R – Does MVVM violate DRY

design-patternsmvvmwpf

It seems that ViewModels that I make look suspiciously like other classes and they seem to require a lot of code repetition, e.g. in a current project I have:

  • SmartForm: Model that represents a data form to fill in, has properties:
    • IdCode
    • Title
    • Description
    • collection of SmartFormFields
    • etc.
  • SmartFormControlView View
  • SmartFormControlViewModel ViewModel
    • IdCode
    • Title
    • Description
    • collection of SmartFormFields
    • etc.

So my ViewModel is basically the same as my Model, just with all the OnPropertyChanged features for binding with the View.

It seems as I refactor and extend this that every little change I make to my model, I have to make a mirror change to the ViewModel.

This seems to violate a basic rule of patterns Don't Repeat Yourself.

Am I implementing the MVVM pattern incorrectly or is it just an inherent characteristic of MVVM that there is always a 1-to-1 repetition going on between Model and ViewModel?

Best Solution

I personally don't think it violates DRY since the model and view-model (I prefer the term presenter) don't point to the same information. For instance your VM and M both have a Title property, but your VM's Title property could also include validation, whereas your model's Title property could assume validity.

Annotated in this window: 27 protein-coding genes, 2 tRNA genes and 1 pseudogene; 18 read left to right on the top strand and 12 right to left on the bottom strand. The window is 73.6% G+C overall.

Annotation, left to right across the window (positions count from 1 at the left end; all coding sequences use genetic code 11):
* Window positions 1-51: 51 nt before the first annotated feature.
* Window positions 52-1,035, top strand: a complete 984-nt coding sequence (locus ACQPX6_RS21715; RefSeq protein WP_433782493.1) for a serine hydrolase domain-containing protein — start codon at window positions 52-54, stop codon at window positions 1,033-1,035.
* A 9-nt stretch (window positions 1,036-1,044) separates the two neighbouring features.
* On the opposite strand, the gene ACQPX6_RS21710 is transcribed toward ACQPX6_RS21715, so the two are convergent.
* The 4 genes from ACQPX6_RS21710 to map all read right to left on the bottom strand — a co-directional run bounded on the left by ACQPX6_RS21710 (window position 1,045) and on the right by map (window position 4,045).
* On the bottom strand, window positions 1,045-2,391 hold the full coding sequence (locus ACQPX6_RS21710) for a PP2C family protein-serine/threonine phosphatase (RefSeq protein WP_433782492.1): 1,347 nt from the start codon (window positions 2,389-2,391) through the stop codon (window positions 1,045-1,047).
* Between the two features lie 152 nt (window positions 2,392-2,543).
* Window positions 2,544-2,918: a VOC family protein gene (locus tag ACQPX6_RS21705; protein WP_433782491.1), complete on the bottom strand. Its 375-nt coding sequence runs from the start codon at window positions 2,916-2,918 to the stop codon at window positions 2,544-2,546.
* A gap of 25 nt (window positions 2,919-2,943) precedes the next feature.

While it's true that The VM may contain all of the properties of the model, there is also the possibility of having validations (e.g. Title must be non-blank), data-dependencies, bindable UI-specific properties (icons, colors, brushes, etc.) which aren't part of the view.

Essentially all UI patterns have similar "duplication" in the way you state it: namely cascading modifications. Try changing a model in MVC without changing the controller.

That being said, MVVM (or any UI pattern designed to separate UI, logic, and state) can be overly tedious for simple cases such as your example. When logic becomes little more than state-pass through, the value separating the controller/presenter/view-model decreases.

In your specific case, if there really isn't any logic, validation, or UI specific properties that your VM isn't surfacing, and your model doesn't have to be persisted, serialized, or made backwards compatible with an existing structure (or adding the logic to do so in your VM is trivial), I would strongly consider combining the M and VM to avoid creating properties whose sole purpose is to get/set the underlying model's properties.